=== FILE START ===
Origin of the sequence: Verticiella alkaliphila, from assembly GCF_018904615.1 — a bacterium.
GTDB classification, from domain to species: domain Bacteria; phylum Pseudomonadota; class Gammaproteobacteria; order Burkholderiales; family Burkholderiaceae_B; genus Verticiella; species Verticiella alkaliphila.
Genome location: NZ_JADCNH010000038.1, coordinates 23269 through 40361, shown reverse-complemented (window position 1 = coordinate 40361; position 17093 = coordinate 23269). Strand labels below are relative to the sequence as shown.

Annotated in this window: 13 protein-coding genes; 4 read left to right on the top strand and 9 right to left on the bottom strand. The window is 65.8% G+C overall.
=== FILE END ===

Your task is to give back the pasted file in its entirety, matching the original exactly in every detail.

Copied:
Origin of the sequence: Verticiella alkaliphila, from assembly GCF_018904615.1 — a bacterium.
GTDB classification, from domain to species: domain Bacteria; phylum Pseudomonadota; class Gammaproteobacteria; order Burkholderiales; family Burkholderiaceae_B; genus Verticiella; species Verticiella alkaliphila.
Genome location: NZ_JADCNH010000038.1, coordinates 23269 through 40361, shown reverse-complemented (window position 1 = coordinate 40361; position 17093 = coordinate 23269). Strand labels below are relative to the sequence as shown.

Annotated in this window: 13 protein-coding genes; 4 read left to right on the top strand and 9 right to left on the bottom strand. The window is 65.8% G+C overall.